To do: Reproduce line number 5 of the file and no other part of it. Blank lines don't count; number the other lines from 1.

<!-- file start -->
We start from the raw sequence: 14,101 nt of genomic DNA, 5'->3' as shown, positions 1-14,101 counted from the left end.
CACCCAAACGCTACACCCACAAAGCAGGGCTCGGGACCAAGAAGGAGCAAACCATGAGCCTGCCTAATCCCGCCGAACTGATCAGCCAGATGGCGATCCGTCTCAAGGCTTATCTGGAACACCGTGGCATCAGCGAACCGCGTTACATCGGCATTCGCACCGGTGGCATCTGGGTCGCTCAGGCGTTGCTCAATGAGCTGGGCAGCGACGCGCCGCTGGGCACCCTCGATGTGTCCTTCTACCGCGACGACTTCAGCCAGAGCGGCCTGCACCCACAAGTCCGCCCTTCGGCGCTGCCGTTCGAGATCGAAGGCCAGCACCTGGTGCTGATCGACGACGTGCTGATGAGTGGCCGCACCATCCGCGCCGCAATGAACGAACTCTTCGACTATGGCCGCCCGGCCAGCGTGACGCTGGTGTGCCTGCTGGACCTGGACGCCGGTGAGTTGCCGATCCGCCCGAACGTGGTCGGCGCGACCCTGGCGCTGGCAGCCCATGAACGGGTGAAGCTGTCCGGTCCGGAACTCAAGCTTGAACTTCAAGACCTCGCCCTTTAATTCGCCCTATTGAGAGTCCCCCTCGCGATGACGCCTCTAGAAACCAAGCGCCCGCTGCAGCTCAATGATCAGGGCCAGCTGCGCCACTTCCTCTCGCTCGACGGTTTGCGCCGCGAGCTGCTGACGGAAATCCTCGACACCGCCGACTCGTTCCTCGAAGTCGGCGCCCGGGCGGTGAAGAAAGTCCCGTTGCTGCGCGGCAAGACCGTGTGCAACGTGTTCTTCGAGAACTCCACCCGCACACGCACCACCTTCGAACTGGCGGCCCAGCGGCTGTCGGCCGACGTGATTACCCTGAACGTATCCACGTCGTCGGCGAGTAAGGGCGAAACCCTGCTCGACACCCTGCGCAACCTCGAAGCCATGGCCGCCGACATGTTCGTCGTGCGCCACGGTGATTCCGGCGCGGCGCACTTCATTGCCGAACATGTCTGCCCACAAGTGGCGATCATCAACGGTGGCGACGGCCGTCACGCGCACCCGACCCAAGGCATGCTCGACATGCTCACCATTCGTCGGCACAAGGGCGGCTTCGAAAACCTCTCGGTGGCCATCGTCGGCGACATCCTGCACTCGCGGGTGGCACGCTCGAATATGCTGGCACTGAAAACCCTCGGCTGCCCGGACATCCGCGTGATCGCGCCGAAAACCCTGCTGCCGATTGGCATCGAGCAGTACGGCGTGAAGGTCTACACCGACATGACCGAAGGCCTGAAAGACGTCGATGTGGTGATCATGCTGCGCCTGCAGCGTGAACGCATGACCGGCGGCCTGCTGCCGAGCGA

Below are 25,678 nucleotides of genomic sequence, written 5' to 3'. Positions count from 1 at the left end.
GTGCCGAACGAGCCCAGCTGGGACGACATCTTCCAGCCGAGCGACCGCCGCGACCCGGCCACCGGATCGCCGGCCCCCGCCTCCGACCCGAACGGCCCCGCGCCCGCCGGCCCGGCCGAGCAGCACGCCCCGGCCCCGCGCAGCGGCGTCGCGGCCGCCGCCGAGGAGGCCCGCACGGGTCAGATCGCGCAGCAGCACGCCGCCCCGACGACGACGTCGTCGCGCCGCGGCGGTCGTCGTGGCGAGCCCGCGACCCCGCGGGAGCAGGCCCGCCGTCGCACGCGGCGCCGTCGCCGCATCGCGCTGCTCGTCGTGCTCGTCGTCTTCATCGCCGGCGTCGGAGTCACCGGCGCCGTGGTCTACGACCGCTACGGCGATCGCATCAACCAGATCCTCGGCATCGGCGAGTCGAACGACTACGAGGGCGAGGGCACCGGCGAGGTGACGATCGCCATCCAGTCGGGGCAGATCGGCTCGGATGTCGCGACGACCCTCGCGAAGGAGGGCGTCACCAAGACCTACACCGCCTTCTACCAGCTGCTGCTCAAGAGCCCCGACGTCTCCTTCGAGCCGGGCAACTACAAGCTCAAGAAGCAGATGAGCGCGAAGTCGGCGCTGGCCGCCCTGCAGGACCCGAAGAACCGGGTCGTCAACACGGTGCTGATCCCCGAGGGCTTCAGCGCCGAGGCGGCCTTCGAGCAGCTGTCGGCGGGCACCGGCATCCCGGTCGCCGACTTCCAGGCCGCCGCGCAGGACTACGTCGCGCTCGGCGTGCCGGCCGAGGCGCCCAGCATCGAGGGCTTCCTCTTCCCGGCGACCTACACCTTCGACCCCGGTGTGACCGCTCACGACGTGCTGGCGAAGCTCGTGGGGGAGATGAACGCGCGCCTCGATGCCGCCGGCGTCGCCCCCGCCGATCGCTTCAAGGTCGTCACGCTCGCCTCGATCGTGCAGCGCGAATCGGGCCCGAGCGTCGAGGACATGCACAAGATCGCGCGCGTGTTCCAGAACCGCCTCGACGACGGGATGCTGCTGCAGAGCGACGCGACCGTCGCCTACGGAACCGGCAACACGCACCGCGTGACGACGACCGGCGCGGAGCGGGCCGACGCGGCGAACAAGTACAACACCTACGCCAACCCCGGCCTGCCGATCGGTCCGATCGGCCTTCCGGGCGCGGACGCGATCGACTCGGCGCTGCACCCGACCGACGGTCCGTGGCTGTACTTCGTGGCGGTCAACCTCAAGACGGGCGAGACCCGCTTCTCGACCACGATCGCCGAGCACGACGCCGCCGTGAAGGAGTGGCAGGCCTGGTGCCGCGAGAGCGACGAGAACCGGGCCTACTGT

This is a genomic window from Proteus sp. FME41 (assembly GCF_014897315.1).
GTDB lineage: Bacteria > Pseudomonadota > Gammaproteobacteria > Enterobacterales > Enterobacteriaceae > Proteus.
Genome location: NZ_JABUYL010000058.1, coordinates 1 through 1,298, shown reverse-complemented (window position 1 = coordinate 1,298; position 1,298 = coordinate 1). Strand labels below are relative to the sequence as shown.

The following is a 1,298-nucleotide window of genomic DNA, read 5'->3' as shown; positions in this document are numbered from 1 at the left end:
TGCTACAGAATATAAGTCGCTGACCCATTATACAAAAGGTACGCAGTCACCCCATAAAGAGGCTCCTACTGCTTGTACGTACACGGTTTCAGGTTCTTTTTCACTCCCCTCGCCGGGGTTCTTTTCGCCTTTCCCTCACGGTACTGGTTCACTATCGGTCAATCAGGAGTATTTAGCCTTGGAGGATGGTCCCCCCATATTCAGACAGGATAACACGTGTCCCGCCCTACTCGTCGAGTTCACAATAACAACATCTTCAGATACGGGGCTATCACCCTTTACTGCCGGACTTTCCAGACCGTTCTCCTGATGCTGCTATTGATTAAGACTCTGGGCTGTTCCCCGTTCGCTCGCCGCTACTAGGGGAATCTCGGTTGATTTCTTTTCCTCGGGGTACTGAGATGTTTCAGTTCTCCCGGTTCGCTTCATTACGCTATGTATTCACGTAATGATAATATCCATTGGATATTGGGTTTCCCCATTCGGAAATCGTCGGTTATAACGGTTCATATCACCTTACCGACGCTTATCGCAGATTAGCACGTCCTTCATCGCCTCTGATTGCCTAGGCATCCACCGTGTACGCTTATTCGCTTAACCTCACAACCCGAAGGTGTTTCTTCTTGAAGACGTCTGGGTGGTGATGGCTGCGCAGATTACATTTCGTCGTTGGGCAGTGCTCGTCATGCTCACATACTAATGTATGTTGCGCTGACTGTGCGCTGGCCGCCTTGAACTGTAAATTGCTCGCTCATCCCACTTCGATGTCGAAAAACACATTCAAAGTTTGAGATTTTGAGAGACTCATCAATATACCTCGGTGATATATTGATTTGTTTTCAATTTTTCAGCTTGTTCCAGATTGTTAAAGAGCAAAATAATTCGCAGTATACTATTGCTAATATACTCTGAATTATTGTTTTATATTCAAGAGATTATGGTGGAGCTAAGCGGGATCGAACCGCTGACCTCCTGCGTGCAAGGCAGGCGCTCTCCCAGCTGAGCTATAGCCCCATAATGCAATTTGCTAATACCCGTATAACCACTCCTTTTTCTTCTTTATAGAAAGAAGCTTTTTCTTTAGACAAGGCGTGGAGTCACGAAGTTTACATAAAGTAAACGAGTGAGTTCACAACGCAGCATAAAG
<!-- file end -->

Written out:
This is a genomic window from Proteus sp. FME41 (assembly GCF_014897315.1).